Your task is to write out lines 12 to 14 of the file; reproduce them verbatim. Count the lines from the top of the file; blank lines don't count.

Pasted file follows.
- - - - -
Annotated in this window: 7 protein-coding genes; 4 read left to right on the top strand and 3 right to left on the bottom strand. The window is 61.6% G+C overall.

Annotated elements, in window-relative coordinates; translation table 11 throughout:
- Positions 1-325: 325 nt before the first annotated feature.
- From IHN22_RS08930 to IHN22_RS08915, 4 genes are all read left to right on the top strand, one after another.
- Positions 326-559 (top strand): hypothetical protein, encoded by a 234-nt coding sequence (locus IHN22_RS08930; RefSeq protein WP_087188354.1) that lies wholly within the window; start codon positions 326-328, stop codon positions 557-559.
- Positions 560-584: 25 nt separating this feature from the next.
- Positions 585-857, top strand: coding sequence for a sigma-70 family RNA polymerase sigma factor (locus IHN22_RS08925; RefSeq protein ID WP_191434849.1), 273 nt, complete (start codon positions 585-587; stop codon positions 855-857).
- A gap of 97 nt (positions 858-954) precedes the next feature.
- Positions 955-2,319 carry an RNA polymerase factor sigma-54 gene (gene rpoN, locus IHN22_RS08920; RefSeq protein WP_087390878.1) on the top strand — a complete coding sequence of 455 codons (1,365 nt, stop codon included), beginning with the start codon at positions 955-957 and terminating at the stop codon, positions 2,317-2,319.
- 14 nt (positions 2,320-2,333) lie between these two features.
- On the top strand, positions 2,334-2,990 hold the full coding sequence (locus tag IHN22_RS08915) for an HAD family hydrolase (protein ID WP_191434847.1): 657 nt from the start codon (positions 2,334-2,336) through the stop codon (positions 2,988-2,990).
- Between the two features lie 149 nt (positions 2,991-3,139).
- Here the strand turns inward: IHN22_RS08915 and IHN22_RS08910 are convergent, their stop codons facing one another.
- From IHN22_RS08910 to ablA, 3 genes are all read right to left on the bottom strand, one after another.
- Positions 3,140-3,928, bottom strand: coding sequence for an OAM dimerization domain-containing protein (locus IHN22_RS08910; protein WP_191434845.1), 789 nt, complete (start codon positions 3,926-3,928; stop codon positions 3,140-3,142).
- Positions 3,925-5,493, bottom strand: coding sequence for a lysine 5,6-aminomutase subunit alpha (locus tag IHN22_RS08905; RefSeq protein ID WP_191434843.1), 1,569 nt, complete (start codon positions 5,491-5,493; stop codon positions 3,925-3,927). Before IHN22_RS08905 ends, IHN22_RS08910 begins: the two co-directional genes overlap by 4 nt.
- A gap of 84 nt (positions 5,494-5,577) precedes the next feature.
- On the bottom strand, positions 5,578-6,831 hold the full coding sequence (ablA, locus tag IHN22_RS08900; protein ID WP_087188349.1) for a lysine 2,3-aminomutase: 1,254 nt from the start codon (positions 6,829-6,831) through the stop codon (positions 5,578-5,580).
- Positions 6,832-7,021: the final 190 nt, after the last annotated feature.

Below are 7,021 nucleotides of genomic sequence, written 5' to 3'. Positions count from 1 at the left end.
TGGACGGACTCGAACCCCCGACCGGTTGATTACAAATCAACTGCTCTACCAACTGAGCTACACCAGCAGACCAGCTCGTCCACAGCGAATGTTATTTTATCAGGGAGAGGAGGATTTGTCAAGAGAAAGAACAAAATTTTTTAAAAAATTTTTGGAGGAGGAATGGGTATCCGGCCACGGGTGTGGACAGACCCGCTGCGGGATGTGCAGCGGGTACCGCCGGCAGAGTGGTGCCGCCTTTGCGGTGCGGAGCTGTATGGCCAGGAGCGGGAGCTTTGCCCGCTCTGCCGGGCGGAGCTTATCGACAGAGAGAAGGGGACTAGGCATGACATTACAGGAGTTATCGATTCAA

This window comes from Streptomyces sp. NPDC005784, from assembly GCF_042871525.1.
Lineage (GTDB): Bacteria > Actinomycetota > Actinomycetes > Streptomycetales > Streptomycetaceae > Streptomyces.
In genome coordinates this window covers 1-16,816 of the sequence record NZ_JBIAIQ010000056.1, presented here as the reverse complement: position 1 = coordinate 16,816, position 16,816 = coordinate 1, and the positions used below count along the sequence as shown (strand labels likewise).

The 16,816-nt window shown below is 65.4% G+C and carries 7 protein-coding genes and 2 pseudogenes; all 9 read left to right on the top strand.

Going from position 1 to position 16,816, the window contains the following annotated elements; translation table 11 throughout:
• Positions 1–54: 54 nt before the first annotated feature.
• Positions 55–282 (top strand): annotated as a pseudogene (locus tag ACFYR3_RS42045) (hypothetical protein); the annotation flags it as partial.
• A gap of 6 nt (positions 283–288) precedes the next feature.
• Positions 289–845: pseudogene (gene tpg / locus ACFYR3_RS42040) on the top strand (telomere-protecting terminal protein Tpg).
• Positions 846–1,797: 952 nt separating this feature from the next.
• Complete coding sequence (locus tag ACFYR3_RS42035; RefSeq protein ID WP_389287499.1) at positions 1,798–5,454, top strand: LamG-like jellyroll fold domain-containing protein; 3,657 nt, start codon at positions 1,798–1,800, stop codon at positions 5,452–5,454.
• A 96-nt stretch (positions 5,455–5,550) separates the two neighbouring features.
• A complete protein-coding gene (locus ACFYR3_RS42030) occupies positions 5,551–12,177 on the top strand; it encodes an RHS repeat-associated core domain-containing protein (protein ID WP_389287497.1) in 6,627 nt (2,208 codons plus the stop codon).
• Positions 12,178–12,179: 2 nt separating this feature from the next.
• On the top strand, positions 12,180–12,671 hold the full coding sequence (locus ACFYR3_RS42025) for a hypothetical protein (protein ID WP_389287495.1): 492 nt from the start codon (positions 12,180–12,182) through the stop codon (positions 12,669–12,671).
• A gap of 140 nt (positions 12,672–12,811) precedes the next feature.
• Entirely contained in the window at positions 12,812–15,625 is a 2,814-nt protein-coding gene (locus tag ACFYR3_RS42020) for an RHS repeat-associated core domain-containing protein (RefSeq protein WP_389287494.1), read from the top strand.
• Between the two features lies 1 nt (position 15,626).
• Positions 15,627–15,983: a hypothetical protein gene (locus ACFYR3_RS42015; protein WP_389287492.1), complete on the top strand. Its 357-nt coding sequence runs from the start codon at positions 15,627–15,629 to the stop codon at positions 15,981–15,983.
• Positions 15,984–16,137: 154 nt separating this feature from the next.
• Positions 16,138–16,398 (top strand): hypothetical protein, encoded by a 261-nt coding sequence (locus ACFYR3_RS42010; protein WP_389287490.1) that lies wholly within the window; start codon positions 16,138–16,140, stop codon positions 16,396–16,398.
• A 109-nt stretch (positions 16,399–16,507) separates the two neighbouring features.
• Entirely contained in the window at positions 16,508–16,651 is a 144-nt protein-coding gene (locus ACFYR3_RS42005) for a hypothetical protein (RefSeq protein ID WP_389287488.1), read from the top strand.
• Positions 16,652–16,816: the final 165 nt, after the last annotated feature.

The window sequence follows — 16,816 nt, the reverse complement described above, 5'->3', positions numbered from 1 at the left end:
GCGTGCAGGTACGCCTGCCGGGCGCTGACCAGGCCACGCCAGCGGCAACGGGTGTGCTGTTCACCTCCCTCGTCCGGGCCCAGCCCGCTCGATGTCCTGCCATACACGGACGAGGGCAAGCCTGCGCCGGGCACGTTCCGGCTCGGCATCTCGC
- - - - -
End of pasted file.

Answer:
- Between the two features lie 149 nt (positions 2,991-3,139).
- Here the strand turns inward: IHN22_RS08915 and IHN22_RS08910 are convergent, their stop codons facing one another.
- From IHN22_RS08910 to ablA, 3 genes are all read right to left on the bottom strand, one after another.